Can you steal a few hairs from a racehorse and clone your own?
A successful cloning procedure would give you a genetic double of the target, minus the subject’s accumulated memories and learned responses. To make your fast, underhanded fortune in the cloning business, you’d need to find an established, high-paying market for genetic material. Look no farther than professional horseracing.
There’s an enormous amount of money to be made in breeding the next Triple Crown winner. Take 2000 Kentucky Derby winner Fusaichi Pegasus for example. The racing stallion sold for a record $60 million following his win, and his genetic material is about as top-shelf as it gets. His stud fee is currently $150,000. That’s some pretty expensive semen.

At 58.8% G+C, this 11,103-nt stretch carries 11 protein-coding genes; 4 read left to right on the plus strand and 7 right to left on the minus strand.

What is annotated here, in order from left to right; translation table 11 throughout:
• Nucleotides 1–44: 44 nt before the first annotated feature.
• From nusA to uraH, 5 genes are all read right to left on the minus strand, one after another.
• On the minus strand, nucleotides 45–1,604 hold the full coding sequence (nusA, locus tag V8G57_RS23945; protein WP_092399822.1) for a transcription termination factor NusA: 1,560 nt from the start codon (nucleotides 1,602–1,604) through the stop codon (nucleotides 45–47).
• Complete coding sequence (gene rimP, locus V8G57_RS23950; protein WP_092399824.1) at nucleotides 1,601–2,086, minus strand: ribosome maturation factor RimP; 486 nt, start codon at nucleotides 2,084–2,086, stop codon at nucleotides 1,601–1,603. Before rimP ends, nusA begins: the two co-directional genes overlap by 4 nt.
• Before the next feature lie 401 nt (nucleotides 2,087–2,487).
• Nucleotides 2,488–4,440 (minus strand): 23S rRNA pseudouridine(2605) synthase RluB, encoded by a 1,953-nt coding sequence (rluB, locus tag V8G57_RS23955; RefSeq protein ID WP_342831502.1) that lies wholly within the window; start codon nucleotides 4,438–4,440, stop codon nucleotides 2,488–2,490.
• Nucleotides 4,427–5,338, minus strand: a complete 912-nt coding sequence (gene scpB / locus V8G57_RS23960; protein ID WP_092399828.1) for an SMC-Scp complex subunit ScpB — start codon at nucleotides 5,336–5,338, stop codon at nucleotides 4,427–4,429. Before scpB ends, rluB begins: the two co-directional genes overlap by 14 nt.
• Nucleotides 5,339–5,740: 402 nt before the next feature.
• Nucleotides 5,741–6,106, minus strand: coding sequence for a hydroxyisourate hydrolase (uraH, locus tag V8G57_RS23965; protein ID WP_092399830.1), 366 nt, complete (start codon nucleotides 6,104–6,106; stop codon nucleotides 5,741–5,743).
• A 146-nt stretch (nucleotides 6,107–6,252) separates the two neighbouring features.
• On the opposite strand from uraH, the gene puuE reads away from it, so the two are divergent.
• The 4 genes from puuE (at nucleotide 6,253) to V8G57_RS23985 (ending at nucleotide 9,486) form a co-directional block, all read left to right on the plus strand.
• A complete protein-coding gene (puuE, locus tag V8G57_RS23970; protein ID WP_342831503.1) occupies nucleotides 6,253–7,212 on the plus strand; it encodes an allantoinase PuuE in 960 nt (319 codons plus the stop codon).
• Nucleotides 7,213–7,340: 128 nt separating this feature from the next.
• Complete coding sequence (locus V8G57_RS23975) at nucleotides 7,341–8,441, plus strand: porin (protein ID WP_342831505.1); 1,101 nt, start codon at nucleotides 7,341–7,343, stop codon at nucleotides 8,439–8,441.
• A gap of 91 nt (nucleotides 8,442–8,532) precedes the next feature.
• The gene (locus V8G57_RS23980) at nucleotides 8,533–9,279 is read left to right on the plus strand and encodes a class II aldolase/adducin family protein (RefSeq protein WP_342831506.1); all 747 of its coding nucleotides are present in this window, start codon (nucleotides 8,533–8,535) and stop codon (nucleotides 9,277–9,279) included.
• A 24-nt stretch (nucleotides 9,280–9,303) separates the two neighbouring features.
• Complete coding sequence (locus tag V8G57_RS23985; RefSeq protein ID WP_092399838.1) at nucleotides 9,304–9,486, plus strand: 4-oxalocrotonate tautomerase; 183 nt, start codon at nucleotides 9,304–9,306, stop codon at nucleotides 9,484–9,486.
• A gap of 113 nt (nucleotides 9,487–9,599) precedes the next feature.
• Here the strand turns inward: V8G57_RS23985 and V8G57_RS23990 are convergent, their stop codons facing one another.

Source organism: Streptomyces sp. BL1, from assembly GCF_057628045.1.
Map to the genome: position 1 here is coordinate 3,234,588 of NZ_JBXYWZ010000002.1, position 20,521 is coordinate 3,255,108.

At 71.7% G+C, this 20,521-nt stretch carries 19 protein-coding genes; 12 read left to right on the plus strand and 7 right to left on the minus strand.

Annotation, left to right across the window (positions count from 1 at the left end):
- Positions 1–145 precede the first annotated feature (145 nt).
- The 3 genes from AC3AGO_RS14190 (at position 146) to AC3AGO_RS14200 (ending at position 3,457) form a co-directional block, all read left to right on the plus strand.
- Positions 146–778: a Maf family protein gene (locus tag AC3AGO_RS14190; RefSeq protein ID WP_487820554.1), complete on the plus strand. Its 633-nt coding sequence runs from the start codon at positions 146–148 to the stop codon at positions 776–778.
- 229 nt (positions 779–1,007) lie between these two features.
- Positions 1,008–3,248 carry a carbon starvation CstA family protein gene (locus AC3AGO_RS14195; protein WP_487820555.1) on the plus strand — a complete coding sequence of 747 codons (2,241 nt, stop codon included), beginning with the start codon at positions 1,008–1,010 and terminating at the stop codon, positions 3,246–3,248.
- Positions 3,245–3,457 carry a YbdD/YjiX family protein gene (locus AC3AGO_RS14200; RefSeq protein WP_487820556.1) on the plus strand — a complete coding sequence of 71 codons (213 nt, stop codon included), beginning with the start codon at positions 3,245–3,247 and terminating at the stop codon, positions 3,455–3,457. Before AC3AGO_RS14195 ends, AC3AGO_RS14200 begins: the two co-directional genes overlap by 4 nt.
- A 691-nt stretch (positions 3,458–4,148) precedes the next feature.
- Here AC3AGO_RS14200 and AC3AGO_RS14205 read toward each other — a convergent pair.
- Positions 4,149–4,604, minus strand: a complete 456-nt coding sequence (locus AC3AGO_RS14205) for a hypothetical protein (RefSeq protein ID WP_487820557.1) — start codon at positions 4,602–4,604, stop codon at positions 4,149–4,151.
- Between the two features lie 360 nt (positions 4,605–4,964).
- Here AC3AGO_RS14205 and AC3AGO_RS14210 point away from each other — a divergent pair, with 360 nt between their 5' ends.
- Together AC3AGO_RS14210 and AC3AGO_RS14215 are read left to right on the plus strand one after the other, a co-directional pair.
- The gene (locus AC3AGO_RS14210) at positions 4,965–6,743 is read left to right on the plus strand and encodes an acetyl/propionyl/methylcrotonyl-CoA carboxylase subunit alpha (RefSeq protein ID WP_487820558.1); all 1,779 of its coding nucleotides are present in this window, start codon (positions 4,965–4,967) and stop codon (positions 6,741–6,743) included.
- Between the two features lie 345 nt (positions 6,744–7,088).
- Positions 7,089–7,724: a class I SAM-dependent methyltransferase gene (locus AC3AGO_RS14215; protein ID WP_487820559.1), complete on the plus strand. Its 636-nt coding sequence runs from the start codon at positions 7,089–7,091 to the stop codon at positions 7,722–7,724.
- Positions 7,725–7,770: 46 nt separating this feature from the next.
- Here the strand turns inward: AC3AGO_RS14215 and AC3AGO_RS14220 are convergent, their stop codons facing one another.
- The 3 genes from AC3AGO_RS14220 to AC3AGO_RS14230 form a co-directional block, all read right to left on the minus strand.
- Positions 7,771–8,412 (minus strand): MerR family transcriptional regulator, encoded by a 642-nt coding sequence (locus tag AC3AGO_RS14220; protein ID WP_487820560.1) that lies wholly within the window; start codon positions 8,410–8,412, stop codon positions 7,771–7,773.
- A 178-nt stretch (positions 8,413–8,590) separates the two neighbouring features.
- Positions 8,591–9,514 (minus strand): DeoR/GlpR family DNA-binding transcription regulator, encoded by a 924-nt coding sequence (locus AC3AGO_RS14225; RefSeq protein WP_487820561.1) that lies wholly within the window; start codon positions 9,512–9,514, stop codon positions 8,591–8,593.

But what if you could cut out the middlemen? By stealing a few hairs from a horse like Fusaichi Pegasus, couldn’t you do one better and simply produce the champion’s exact genetic double?
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